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Museum Lectures

Life at the Speed of Light

October 21, 2013

Craig Venter

Brett Shipe

In 2000, geneticist J. Craig Venter announced that his team, along with the governmental Human Genome Project, were the first to successfully sequence the 3-billion-plus base pairs of DNA that make up the human genome. In 2010, a group of Venter-led researchers was the first to transplant a genome made from synthetic DNA into a bacterial cell. The new cell was capable of self-replication, a sign of “synthetic life.”

In a special lecture, Venter will describe his current work and new book, Life at the Speed of Light, which presents a fascinating and authoritative study of the emerging field of synthetic genomics—detailing its origins, current challenges, and controversies, and projected effects on our lives. This scientific frontier provides an opportunity to ponder anew the age-old question “What is life?” and examine what we really mean by “playing God.”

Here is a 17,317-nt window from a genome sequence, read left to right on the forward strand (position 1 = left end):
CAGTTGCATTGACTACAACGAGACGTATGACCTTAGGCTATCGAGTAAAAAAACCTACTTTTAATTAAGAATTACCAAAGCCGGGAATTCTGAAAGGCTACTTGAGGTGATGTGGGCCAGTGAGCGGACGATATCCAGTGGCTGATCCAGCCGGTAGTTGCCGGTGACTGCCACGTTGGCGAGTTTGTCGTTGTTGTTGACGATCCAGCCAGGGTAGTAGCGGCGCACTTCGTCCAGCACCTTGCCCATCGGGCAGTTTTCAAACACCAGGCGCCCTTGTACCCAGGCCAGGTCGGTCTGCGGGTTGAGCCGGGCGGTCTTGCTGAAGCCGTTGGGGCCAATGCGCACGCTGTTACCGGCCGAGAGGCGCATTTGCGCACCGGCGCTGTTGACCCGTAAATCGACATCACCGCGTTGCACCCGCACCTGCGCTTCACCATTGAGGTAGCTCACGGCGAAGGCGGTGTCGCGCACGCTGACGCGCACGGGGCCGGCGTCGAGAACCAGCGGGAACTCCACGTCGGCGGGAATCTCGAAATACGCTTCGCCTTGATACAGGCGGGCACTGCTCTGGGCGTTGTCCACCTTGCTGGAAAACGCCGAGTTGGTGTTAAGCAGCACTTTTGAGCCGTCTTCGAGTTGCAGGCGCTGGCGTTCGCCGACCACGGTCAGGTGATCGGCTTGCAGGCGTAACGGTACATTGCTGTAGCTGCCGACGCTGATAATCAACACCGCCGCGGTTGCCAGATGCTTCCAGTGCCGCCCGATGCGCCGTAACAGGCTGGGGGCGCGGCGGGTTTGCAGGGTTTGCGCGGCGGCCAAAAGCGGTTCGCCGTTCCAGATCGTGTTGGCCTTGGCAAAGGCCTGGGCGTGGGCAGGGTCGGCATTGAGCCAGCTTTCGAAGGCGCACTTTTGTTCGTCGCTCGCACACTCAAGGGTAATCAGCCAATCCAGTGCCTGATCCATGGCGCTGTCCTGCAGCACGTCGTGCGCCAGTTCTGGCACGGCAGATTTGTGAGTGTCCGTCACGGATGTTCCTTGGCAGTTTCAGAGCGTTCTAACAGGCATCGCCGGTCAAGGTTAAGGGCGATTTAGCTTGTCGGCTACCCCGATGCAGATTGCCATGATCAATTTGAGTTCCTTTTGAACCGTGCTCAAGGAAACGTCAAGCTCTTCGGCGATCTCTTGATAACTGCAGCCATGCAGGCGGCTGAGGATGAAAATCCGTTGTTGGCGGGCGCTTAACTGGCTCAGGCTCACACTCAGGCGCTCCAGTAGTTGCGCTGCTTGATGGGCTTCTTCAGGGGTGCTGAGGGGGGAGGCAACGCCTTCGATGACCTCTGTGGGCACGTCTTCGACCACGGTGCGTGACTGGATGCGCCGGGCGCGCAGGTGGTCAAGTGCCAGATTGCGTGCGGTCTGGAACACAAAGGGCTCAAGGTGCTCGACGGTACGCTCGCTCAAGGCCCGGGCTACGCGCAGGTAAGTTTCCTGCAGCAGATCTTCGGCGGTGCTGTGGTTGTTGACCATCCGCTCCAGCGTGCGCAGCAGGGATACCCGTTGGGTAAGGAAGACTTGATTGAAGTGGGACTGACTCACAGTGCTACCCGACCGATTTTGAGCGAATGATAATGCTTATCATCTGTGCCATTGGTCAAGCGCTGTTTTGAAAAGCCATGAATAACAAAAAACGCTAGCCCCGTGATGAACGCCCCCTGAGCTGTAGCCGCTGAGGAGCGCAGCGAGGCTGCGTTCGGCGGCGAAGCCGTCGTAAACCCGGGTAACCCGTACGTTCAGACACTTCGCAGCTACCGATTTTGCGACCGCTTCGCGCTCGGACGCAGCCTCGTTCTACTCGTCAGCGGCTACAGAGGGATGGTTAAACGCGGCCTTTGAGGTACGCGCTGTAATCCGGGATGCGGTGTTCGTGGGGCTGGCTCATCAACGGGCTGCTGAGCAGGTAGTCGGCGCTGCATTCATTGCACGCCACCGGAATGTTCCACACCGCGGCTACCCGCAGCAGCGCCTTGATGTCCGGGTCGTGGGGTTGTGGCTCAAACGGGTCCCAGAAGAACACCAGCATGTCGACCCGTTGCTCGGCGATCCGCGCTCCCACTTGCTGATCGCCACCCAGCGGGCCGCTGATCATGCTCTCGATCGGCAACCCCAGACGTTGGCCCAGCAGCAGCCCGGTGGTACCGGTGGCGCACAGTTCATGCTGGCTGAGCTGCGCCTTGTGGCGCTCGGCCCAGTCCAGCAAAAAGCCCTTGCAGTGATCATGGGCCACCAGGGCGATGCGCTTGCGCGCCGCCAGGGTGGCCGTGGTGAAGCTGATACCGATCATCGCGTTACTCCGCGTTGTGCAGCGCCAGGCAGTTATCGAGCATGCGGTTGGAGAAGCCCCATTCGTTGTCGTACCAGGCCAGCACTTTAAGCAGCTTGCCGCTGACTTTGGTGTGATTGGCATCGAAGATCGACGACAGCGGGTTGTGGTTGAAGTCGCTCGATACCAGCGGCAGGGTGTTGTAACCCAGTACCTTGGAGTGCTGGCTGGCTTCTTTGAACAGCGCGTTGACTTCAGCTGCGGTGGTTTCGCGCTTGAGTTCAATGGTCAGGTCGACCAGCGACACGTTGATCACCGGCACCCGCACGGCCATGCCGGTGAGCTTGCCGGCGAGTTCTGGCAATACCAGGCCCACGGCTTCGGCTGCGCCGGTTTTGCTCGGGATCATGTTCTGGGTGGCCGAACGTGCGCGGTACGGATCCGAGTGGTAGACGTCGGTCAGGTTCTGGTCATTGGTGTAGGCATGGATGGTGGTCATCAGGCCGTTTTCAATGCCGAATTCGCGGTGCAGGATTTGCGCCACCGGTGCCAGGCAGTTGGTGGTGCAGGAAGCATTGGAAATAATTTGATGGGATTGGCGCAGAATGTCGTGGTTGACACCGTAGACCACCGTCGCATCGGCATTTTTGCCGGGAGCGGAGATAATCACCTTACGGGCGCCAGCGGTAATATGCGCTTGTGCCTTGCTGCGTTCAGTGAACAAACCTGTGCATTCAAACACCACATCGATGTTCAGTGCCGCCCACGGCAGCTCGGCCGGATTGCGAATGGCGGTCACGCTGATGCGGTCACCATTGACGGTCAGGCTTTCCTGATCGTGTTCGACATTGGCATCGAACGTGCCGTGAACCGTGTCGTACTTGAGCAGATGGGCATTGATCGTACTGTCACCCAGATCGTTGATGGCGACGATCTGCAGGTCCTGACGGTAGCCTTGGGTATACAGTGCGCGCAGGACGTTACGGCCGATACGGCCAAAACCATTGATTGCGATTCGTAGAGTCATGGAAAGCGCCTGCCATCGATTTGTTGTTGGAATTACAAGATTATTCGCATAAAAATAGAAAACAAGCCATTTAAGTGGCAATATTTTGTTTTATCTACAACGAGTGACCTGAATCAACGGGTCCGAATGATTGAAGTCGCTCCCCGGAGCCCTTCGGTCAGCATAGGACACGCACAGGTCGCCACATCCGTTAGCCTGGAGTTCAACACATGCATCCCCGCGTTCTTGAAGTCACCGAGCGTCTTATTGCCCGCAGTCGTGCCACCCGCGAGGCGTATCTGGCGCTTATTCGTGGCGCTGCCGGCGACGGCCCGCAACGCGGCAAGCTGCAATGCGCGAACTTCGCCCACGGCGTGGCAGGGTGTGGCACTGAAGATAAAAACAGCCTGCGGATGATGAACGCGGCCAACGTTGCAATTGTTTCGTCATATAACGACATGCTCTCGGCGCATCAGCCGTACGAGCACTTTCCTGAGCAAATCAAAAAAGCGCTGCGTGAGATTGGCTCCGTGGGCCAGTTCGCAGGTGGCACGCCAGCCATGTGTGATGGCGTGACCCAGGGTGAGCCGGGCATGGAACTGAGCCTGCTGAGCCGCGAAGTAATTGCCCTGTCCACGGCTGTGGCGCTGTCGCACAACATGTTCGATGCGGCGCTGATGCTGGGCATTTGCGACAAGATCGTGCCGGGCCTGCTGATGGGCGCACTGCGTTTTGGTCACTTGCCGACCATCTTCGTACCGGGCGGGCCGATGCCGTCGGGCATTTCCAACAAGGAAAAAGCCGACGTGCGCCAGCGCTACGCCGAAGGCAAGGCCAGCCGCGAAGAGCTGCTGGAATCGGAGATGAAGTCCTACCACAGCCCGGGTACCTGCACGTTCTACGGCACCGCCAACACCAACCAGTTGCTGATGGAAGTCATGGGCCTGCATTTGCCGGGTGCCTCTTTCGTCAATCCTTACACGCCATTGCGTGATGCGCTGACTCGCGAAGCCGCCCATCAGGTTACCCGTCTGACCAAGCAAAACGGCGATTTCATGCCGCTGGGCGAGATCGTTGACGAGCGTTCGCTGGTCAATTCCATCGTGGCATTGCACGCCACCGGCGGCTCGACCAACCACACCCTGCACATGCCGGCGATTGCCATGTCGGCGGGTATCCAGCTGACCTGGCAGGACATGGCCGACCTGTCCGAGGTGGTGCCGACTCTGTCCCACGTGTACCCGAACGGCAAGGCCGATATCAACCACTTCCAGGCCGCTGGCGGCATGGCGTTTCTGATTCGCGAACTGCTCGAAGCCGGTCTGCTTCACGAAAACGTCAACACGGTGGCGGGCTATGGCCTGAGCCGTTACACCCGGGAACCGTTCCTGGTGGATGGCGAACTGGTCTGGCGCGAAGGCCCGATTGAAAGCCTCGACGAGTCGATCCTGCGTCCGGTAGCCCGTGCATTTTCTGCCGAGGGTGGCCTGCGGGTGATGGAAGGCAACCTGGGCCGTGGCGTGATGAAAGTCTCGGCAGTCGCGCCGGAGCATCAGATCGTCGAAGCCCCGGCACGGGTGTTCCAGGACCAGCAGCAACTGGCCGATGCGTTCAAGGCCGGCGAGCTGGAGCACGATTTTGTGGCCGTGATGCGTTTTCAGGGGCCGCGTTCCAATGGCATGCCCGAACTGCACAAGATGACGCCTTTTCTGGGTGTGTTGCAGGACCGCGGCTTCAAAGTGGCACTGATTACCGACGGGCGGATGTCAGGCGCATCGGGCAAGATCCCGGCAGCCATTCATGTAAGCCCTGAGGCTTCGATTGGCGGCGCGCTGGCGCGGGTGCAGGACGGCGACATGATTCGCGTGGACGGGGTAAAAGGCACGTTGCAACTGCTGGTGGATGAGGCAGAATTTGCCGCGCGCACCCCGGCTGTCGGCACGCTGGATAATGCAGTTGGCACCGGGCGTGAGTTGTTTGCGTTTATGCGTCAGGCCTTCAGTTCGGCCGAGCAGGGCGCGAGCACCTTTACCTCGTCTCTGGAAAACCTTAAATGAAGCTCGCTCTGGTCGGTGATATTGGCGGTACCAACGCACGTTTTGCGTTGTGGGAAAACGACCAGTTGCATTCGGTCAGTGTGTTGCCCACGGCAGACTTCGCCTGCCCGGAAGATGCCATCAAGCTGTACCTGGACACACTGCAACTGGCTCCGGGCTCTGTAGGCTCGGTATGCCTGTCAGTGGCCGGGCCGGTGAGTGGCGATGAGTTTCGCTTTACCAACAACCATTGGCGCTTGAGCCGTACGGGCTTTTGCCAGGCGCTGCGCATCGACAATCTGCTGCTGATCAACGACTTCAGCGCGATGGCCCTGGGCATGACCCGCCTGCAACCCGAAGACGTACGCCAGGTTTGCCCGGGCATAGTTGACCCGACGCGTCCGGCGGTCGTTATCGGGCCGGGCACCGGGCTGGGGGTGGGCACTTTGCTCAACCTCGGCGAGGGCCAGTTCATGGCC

The lecture will be followed by a book signing in the Hall of Northwest Coast Indians.

American Museum of Natural History

Central Park West at 79th Street
New York, NY 10024-5192
Phone: 212-769-5100

Open daily from 10 am - 5:45 pm
except on Thanksgiving and Christmas
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